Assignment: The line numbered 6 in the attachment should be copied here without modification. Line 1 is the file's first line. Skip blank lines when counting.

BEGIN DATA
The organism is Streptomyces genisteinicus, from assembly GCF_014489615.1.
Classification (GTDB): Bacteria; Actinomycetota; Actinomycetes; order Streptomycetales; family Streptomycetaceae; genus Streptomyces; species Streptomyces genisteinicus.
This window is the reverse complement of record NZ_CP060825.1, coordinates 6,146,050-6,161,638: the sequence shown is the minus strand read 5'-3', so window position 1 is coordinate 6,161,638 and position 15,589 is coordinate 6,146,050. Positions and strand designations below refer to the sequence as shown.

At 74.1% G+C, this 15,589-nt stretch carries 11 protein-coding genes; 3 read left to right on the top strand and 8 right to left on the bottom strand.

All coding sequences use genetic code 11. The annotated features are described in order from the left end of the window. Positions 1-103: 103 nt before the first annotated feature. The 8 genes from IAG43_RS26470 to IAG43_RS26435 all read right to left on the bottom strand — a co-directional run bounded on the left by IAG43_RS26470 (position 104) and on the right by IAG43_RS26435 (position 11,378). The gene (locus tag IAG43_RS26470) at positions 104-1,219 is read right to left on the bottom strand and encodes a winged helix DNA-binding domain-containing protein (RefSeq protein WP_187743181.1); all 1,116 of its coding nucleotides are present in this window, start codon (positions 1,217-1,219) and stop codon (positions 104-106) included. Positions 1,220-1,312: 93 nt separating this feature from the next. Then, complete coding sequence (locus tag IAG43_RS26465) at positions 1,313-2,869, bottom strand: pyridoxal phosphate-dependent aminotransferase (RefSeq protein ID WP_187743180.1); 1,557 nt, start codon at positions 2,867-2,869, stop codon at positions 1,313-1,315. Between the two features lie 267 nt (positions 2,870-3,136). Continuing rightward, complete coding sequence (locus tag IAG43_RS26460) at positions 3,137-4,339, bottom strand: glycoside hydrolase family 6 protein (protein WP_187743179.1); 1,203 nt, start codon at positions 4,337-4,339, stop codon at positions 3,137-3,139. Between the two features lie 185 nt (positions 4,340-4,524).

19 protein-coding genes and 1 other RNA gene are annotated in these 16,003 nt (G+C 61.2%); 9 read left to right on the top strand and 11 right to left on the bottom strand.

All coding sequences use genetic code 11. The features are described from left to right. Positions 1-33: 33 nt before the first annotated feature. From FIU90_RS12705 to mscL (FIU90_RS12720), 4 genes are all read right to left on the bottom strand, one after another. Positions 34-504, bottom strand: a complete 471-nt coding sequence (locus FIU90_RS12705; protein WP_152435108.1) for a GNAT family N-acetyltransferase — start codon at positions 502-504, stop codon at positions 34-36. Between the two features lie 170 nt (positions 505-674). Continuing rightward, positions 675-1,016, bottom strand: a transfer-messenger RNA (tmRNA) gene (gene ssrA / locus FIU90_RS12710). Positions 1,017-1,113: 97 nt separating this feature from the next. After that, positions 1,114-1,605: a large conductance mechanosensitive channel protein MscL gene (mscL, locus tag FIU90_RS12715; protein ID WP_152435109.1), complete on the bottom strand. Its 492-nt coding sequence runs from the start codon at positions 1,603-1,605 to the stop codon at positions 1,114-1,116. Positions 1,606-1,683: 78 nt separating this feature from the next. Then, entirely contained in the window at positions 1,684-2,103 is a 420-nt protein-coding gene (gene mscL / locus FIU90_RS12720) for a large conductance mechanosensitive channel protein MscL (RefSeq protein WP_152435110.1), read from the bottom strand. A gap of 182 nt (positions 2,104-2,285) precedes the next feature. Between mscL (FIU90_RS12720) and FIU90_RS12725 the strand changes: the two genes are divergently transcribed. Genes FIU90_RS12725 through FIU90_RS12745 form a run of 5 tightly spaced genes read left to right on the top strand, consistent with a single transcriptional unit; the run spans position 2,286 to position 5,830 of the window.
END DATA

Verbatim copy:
19 protein-coding genes and 1 other RNA gene are annotated in these 16,003 nt (G+C 61.2%); 9 read left to right on the top strand and 11 right to left on the bottom strand.